Reisbig grew up outside Oslo, Norway, and began riding with her mother. The city girl-turned-equestrian was soon working at some of the biggest horse shows in Europe, and as a teenager, she became the youngest certified amateur racehorse trainer in Norway.
Starting at the bottom and working her way up, Reisbig’s rich range of experience includes serving as an FEI (International Federation for Equestrian Sports) steward at European dressage and show jumping competitions to working as an official veterinarian at U.S. Equestrian Federation and FEI-accredited events. She was an FEI drug testing veterinarian at the World Equestrian Games in Tryon, N.C., and was expected to work at the Paralympic Games in Japan before the COVID-19 pandemic intervened.
“For me, horses were always a lifestyle from morning to evening. It was always a passion,” she says.
While becoming a veterinarian wasn’t always part of the plan, Reisbig’s behind-the-scenes experience at horse shows led to a desire to be an equine veterinarian. Determined to achieve her goal, she learned German and went to the Universität Leipzig in eastern Germany to earn her veterinary degree.
Reisbig took a special interest in equine sport medicine during her veterinary studies. After graduating, she performed a one-year large animal surgery internship at the Universität Leipzig and then was selected for a combined Master of Science-large animal surgical residency program at The Ohio State University’s (OSU) College of Veterinary Medicine in Columbus, Ohio. After finishing this program, she stayed on at OSU to complete her PhD degree in regenerative medicine.
In 2020, Reisbig had received funding to complete a research project at the WCVM and had planned to work part-time as a locum veterinarian at equine clinics in Europe. But when COVID-19 restrictions cancelled her international travel plans, Reisbig found herself working during the calving season at the South West Animal Health Centre in Swift Current, Sask.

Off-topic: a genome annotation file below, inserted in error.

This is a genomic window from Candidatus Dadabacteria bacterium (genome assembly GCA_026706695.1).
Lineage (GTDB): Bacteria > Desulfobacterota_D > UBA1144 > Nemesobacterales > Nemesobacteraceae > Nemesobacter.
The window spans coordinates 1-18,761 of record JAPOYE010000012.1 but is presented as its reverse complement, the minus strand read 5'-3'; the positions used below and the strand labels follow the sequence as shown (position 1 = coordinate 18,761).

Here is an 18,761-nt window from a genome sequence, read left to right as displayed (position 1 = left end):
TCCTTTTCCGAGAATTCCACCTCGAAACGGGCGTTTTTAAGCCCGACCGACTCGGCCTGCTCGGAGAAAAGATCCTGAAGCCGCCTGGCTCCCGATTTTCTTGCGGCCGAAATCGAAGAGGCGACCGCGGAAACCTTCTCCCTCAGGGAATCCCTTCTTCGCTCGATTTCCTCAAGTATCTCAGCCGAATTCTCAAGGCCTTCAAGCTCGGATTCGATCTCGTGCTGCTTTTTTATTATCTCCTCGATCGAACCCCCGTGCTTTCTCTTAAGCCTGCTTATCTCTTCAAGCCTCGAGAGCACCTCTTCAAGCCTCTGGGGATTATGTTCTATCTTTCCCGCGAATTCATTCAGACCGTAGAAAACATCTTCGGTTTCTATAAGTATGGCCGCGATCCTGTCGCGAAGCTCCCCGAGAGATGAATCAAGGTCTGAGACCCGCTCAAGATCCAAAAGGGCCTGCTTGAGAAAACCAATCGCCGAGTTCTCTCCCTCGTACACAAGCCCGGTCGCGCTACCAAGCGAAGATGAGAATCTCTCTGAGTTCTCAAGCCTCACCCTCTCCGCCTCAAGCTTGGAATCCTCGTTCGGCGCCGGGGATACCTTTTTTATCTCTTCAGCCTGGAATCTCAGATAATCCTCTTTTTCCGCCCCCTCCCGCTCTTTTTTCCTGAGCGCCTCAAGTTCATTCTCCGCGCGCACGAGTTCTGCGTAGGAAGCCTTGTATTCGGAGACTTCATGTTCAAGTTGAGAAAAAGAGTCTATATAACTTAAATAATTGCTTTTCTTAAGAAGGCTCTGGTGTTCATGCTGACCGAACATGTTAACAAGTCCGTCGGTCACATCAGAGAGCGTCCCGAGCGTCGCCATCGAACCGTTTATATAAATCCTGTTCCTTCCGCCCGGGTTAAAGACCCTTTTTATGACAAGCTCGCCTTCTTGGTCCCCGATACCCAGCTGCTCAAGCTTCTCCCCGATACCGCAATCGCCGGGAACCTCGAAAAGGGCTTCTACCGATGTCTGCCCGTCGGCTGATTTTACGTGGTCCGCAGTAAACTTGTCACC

During her one-year stint at the southern Saskatchewan clinic, Reisbig helped to build an equine clientele with horse owners coming from as far south as the U.S. border and west to Alberta.
While she’s seen far more working horses than sport horses in southern Saskatchewan, Reisbig sees many parallels between the international horse show scene and the western horse industry.
“It’s a very, very small world. And everybody helps everybody. That’s the nice thing. A lot of things go by word of mouth, by experience — whether that’s between vets or horse owners. It’s very much a tight-knit community,” she says.
Reisbig says working in a smaller centre without quick access to as many advanced tools and specialists has been an incredible learning experience.
“You have to deal with the situation as you find it. You have to deal with life-and-death situations where a three-hour drive might kill an animal. It’s a whole different philosophy about how to deal with a problem,” she says.
“Going out into rural practice has shown me it’s not about the letters [after your name]. Those are for me. The experience you have, the attitude you have, the work ethic you have — that’s what makes the difference and that’s what people truly respect and what they see.”
While the move back to Saskatoon is bittersweet, Reisbig is excited to join the VMC’s equine field service team. She will join Drs. Michelle Husulak, Nora Chavarria, Valentina Ragno and Steve Manning on the VMC’s equine field service team that offers on-farm primary and emergency patient care as well as preventive health care programs to horses in the Saskatoon area. Another member of the team is Dr. Karen Pimentel who will complete her combined MSc-equine field service residency program this summer.
Reisbig is also eager to make use of the hospital’s advanced diagnostic tools and have close access to a full range of experts at the college. The equine field service team is part of the VMC’s overall horse health program that includes access to the veterinary teaching hospital’s group of specialists as well as advanced diagnostic tools and facilities such as the Ryan/Dubé Equine Performance Centre and the Rae-Dawn Equine Intensive Care Unit and Foal Centre.
“I do have all the specialists at the tip of my fingers. If I need to refer, it isn’t a long way. I can introduce people to whoever is going to take over the case,” she says.
She hopes to welcome her existing clients to the VMC and to build a new clientele base in the Saskatoon area. She's also looking forward to teaching and mentoring the college’s senior veterinary students during their equine field service rotations.